And why are some people so determined to always isolate the City of Liverpool from its hinterland, while London is always described in terms of its whole urban area? It just confuses and undermines what would otherwise often be worthwhile comparisons and discussions. Or, to put it another way: “never, ever, compare apples with larger urban zones”.

In a recent Channel 4 documentary, for example, the well-known and respected journalist Michael Burke directly compared the forecast population growths, by 2039, of the City of Liverpool single local authority area against that of the combined 33 local authority areas of Greater London: 42,722 versus 2.187,708. I mean, what bizarre point is such an inappropriate comparison even trying to make? It is like comparing the projected growth of a normal sized-person’s head with the projected growth of the whole of an obese person, over a protracted period.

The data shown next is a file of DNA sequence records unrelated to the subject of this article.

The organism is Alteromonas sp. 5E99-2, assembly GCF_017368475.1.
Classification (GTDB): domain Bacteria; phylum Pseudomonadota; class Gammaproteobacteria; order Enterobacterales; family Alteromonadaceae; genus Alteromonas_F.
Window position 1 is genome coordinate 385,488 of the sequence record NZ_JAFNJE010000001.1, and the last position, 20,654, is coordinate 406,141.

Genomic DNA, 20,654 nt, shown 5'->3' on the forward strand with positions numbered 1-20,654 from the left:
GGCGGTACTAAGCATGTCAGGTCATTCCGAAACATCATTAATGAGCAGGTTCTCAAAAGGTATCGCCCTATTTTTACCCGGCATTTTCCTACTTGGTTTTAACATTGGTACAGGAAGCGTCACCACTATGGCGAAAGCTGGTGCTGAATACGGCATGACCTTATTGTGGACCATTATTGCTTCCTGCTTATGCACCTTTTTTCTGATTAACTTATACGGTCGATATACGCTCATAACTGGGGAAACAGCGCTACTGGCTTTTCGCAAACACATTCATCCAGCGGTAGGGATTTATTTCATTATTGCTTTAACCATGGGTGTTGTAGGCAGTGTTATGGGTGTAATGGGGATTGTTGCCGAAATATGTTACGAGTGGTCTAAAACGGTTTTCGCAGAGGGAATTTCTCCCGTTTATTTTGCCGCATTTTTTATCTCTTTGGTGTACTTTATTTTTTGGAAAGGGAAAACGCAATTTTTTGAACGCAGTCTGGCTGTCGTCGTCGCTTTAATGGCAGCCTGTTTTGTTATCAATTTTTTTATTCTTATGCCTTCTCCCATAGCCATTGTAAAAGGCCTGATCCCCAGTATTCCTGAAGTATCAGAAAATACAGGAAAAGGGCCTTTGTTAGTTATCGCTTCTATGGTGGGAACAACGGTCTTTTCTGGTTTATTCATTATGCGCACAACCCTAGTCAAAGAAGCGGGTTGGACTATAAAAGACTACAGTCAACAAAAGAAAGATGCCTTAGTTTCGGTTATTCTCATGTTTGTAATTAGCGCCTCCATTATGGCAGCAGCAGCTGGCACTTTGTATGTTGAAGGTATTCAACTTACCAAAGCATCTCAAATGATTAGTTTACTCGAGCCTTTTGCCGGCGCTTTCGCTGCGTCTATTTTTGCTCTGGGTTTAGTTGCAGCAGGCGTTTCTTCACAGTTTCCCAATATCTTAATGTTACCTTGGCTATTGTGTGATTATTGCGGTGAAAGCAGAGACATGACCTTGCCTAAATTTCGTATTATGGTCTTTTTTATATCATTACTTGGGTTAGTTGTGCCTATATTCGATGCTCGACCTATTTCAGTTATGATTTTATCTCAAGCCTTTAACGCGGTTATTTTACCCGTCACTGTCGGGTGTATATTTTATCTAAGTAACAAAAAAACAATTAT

Having said all that, there is an important sensible conversation to be had as to why the populations of the Greater Liverpool metropolis and others haven’t grown as fast as maybe should have been the case, whilst, in recent times, the Greater London population has been burgeoning. But constantly pitching it as some sort of rare local apocalypse helps no one.

Dave Mail has declared himself CityMetric’s Liverpool City Region correspondent. He will be updating us on the brave new world of Liverpool City Region, mostly monthly, in ‘E-mail from Liverpool City Region’ and he is on twitter @davemail2017.